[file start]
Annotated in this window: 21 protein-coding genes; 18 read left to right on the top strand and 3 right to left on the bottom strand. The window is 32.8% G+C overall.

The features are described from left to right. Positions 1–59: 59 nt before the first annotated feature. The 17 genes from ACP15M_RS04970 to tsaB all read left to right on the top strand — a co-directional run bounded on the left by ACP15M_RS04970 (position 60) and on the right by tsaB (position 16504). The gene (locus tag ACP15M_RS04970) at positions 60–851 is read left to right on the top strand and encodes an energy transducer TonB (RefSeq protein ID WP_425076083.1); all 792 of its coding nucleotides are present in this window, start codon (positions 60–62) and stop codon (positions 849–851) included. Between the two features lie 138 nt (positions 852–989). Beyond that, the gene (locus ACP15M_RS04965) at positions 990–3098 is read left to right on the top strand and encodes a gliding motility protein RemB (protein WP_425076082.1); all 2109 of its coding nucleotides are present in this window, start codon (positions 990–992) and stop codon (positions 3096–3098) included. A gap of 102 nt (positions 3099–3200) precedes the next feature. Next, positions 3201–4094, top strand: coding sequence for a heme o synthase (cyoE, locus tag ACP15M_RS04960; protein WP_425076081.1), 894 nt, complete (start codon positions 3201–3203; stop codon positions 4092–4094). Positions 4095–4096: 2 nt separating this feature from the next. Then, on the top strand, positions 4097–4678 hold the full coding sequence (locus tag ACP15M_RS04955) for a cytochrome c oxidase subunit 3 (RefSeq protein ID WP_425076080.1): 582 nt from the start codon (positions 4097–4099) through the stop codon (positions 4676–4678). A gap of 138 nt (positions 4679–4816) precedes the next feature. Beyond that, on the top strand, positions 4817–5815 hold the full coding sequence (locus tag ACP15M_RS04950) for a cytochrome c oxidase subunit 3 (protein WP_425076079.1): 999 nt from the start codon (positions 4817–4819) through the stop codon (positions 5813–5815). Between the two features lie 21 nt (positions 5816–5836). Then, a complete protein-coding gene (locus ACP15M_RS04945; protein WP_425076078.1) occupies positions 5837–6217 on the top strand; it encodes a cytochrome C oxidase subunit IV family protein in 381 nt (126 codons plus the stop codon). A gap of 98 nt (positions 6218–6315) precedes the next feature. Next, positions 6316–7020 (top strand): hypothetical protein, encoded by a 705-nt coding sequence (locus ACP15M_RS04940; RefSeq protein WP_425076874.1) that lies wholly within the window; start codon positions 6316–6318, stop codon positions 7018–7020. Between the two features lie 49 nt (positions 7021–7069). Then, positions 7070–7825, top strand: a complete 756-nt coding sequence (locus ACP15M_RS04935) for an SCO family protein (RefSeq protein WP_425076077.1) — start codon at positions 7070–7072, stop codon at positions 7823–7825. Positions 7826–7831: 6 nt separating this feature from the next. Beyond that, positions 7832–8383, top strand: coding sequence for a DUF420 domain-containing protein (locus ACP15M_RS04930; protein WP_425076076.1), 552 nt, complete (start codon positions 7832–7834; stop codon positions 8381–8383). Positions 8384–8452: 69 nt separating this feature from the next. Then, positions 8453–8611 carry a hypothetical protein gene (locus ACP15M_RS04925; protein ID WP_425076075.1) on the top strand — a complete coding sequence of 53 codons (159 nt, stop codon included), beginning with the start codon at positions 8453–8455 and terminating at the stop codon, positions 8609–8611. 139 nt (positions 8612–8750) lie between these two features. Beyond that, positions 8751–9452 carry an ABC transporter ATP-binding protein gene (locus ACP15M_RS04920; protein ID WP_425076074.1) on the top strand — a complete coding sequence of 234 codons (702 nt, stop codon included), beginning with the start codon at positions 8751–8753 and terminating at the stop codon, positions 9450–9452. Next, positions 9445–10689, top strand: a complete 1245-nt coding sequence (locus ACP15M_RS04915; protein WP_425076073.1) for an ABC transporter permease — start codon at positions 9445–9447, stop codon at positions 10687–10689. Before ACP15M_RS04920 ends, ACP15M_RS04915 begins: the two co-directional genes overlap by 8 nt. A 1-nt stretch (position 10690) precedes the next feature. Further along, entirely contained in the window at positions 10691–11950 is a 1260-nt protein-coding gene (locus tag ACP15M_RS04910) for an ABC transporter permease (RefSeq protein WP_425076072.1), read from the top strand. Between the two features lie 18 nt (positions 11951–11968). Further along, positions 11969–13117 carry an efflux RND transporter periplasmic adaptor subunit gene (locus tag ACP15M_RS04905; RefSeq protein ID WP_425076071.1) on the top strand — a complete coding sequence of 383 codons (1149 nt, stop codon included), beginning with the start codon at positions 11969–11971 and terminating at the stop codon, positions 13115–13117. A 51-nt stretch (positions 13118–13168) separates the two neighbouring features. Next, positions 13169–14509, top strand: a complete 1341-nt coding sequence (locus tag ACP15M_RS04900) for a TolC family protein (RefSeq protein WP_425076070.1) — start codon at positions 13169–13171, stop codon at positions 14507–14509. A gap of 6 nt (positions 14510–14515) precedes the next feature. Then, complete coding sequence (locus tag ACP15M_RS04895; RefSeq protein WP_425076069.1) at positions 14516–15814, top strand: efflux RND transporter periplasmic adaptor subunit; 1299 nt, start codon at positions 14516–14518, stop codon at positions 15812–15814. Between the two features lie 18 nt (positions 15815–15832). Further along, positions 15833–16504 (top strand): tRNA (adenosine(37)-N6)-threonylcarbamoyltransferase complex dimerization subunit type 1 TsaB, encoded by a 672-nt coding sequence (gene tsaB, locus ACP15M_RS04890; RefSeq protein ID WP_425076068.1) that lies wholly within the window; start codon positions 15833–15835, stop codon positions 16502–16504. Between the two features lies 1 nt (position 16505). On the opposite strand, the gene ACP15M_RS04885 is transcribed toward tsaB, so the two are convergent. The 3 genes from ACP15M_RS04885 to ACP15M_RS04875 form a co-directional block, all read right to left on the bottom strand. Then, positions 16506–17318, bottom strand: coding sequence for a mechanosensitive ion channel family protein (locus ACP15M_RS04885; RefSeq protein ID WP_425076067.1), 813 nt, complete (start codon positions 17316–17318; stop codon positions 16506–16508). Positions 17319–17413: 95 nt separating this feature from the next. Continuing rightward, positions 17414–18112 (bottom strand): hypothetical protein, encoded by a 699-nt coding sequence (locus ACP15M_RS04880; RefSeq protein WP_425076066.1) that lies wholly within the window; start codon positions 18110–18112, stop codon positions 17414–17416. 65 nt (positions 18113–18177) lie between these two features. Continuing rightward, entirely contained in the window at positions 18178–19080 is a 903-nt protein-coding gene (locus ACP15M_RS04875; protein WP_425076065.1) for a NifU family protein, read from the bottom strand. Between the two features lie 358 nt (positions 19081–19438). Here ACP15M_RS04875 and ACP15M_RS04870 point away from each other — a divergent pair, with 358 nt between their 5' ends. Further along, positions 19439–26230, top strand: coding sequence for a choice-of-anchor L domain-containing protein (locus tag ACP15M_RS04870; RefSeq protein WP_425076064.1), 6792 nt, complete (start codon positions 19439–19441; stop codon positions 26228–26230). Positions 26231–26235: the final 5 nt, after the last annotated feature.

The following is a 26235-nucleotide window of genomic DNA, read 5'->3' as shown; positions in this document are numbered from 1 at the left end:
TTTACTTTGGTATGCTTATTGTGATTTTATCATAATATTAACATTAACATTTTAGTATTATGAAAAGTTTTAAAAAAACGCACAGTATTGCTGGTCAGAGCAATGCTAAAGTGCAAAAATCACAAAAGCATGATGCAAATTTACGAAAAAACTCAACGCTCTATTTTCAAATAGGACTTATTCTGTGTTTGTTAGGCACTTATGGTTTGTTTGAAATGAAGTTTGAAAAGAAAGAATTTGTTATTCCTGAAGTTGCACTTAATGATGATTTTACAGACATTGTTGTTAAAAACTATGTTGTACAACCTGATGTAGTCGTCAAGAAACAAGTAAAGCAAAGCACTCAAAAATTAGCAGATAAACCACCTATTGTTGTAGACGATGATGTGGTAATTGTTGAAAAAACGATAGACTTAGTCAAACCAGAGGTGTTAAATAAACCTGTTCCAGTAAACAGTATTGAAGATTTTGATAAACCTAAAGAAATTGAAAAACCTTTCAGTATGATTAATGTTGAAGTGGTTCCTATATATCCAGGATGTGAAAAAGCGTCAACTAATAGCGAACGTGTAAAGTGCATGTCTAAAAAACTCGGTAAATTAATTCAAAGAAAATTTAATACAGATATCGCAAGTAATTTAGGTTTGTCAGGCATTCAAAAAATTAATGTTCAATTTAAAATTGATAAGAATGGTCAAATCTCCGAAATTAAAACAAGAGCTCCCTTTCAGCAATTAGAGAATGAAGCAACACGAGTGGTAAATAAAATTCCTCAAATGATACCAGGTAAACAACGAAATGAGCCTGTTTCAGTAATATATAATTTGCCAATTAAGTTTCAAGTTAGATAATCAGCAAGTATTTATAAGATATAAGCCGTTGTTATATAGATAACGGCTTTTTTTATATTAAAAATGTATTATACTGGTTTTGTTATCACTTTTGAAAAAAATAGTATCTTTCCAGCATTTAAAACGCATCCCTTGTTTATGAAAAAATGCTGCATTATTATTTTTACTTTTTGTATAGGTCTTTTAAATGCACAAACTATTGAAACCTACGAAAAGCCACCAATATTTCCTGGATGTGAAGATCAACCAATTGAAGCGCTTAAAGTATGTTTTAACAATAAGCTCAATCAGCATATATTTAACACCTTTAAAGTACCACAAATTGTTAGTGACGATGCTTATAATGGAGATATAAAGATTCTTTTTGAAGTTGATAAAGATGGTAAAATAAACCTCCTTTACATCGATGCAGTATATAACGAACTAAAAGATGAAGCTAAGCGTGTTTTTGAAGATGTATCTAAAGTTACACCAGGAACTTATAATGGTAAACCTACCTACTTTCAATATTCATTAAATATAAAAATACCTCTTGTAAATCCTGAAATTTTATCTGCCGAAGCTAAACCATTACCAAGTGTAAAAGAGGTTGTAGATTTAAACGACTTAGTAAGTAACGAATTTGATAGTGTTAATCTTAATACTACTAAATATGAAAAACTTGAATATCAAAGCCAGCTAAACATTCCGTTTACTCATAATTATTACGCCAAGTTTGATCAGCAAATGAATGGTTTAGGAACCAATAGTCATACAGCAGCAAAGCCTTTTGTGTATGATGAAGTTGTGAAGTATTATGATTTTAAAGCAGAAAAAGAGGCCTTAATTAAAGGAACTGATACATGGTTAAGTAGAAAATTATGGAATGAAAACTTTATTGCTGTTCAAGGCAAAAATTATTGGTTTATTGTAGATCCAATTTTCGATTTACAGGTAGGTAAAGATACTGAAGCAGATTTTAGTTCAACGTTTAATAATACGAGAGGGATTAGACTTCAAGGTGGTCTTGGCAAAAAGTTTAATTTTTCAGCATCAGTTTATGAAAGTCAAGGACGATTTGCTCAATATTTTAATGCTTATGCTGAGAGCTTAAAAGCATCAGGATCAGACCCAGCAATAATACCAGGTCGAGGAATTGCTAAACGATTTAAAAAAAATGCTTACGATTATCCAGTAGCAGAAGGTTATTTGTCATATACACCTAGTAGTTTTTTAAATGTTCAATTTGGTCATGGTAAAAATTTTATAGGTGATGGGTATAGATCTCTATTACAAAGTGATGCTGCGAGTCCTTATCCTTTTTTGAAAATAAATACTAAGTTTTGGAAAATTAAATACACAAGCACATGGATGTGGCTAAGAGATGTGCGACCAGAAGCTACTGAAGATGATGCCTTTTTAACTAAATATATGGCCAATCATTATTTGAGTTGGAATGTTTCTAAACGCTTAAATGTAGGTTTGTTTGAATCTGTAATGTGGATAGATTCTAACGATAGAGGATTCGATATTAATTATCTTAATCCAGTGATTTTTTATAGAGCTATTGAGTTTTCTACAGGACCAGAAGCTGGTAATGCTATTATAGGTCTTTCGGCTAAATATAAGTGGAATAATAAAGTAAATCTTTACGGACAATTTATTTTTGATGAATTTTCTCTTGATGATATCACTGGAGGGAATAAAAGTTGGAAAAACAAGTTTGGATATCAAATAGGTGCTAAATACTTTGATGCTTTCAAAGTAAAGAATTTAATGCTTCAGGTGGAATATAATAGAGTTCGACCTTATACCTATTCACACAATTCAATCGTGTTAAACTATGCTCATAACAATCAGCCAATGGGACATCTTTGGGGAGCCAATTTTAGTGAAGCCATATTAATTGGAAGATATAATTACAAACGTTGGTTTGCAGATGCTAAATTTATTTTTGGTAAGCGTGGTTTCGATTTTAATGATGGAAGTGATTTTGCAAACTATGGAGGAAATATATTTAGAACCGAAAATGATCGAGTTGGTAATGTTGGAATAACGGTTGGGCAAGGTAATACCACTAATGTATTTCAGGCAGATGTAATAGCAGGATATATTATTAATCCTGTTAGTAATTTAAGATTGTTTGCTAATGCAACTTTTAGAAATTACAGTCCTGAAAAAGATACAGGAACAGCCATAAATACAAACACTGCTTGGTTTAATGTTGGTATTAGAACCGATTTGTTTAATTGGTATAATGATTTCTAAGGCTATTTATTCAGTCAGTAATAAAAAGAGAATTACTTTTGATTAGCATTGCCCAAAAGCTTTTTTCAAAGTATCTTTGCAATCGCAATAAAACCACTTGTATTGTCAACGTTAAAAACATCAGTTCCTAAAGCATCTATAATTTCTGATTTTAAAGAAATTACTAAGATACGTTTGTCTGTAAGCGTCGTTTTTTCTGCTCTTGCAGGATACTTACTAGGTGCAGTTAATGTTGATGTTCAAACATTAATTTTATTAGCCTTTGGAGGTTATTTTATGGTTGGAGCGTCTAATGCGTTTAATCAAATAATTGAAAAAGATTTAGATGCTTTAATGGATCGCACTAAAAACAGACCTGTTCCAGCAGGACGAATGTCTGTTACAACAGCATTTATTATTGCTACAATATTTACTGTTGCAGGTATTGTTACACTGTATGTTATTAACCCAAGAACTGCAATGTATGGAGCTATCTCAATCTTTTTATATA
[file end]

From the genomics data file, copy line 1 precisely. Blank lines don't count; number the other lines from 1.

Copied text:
Annotated in this window: 21 protein-coding genes; 18 read left to right on the top strand and 3 right to left on the bottom strand. The window is 32.8% G+C overall.